When Margaret (Hanka) Laurich graduated from Bemidji State College in 1963, she bid farewell to Bemidji for more than half a century.
But after 60 years away, Laurich made her triumphant return to campus at Homecoming this fall.
“It’s absolutely something I never expected. I really didn’t think I’d come back here,” Laurich said. “It’s unbelievable. When I was here as a student, I didn’t do much other than being in a dorm and studying. But now I can play and have a good time.”
Laurich was celebrated during the Homecoming football game on Saturday, Sept. 30, walking to midfield with BSU captains for the pregame coin flip as 3,250 fans packed inside Chet Anderson Stadium. She received a hearty ovation from the crowd and soon joined them in the stands to cheer on the Beavers against Minnesota State.
All of it was a new experience for her. Laurich loved her time as a student – saying she learned a lot and that everything was fun – but she never attended a Bemidji State football game.
Coincidentally, Bemidji State also faced Minnesota State – then called Mankato State – for Homecoming during Laurich’s freshman and senior years. The Beavers won both times (about three decades before the advent of their famous lake jump tradition). Though Laurich never made it down to the Chet as a student, her first game was certainly worth the wait.
“I love it here,” she said. “I could stay here all day, all night and tomorrow, too.”
Laurich was also recognized alongside a number of other scholarship donors before the game. She funds two annual scholarships for Indigenous students, including one for a football player, and all-conference linebacker Spencer Wehr is one of the recipients. The two met before the game, and he instantly assumed the mantle of Laurich’s favorite player.
“People who give back to the program, it makes a lot of things possible,” Wehr said. “Obviously everybody wants to be on scholarship, and that helps with the financial burden of paying for school. It really gives us the opportunity to focus on the game we love and our schooling versus having to work 30 or 40 hours a week to cover the costs for everything.”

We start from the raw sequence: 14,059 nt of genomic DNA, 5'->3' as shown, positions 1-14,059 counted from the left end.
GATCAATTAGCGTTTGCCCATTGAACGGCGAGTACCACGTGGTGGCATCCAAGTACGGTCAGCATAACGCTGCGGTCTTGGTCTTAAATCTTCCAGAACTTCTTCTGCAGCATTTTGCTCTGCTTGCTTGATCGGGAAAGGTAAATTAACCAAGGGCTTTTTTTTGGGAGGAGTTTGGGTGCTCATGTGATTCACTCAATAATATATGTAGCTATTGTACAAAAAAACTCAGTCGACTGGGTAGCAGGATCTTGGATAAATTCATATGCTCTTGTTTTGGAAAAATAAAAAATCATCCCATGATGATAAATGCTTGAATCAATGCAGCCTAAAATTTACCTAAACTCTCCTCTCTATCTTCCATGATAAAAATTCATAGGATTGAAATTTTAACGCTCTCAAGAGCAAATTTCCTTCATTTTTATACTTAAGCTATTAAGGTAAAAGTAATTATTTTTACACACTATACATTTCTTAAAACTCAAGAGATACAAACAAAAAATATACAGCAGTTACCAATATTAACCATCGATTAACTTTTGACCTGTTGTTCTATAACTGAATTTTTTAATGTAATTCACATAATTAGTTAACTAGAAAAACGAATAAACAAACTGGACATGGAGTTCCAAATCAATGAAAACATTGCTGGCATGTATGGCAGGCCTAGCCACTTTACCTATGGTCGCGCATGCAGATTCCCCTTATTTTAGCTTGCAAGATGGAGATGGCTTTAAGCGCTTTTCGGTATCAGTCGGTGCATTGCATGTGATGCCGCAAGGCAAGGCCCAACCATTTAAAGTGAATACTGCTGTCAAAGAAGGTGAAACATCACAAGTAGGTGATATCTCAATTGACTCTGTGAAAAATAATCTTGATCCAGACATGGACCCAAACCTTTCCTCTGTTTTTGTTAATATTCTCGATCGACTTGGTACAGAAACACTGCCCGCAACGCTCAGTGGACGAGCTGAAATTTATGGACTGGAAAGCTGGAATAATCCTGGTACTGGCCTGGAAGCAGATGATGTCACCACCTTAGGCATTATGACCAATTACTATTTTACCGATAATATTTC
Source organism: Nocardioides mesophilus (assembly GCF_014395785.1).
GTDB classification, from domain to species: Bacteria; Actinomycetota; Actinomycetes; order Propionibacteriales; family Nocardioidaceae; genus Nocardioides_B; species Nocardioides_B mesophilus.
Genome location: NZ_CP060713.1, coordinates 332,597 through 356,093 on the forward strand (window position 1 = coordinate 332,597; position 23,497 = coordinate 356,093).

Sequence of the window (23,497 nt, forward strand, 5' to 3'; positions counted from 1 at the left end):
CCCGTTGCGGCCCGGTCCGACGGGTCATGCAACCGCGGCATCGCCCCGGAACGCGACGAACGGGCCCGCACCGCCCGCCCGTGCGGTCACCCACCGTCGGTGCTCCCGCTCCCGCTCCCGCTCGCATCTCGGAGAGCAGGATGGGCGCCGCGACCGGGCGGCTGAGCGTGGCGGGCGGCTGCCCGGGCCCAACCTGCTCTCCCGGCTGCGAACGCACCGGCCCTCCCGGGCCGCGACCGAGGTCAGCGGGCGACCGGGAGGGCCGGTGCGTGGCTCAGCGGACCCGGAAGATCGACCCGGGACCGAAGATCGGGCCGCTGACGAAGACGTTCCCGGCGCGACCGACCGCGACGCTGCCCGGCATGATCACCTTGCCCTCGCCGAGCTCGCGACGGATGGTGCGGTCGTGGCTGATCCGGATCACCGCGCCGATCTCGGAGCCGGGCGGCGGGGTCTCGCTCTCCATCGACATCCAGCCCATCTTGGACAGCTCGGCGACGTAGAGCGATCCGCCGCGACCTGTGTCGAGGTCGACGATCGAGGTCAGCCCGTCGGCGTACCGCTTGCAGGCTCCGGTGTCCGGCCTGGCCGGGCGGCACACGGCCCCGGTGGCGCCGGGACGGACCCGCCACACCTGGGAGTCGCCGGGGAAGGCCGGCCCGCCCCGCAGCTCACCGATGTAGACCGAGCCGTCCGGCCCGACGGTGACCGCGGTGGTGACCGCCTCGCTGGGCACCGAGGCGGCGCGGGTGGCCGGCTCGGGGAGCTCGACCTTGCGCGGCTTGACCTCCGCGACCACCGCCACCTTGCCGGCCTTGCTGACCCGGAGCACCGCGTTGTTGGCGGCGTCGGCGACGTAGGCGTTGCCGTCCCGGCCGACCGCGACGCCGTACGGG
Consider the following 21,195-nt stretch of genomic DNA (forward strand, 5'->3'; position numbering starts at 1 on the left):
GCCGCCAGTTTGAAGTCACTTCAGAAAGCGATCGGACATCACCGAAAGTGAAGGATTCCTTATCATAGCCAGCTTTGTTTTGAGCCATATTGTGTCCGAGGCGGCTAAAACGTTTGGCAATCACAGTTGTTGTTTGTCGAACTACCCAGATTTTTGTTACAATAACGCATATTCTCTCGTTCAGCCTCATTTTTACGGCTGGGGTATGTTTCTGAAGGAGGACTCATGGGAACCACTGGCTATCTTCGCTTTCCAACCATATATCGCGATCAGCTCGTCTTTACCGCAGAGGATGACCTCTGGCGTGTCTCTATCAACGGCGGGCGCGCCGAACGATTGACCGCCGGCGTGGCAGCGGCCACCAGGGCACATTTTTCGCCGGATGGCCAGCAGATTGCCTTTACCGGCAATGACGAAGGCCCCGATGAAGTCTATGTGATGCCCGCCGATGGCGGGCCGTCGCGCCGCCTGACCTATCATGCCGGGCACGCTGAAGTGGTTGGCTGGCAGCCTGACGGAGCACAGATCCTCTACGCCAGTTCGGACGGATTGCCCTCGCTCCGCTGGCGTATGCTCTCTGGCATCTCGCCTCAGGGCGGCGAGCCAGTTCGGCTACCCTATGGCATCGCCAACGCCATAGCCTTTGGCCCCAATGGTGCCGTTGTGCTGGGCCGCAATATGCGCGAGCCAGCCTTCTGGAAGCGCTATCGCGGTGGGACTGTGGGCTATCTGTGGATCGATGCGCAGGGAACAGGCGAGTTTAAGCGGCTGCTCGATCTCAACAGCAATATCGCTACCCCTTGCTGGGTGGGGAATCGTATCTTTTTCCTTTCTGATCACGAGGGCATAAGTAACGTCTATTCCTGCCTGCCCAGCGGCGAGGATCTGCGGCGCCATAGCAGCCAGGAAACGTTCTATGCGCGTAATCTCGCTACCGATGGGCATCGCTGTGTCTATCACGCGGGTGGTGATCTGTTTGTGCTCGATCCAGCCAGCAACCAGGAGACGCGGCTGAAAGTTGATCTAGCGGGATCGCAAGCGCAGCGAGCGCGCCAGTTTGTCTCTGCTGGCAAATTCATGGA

Wehr’s mother is an enrolled member of the Fond du Lac Band of Lake Superior Chippewa, and his Anishinaabe heritage provides him a unique opportunity on the gridiron.
“There’s not too many Native Americans on the team,” he said. “And I don’t really look Native American, but having that in me is important. By telling people I’m Native and giving my story to them, I can show good for who I represent.”
Wehr finished the game with six tackles and a big fourth-quarter fumble recovery. Although the Beavers lost 27-24, he performed well in front of his newest fan and, perhaps most importantly, was the driving force for Laurich finally returning to BSU after all these years.
Laurich now lives in Sarasota, Fla., retired and “living the good life,” she said. Her husband, Bob, died in 2020 but filled Margaret’s memories upon her return to BSU because this is where they met. Margaret remains actively involved in Bemidji State and has hosted an annual alumni gathering at her home for the past seven years.
Laurich’s long-awaited homecoming was the intersection and culmination of many things she’s passionate about. As her unforgettable weekend proved, there’s just something special about where it all began.
“I love football, and I love anything about helping young people. Now that I’m not working anymore, I have enough to share with everybody,” she said of her scholarship. “I’m proud of everything Bemidji State does. I’d send anybody here. I’d come back and do it all over again.”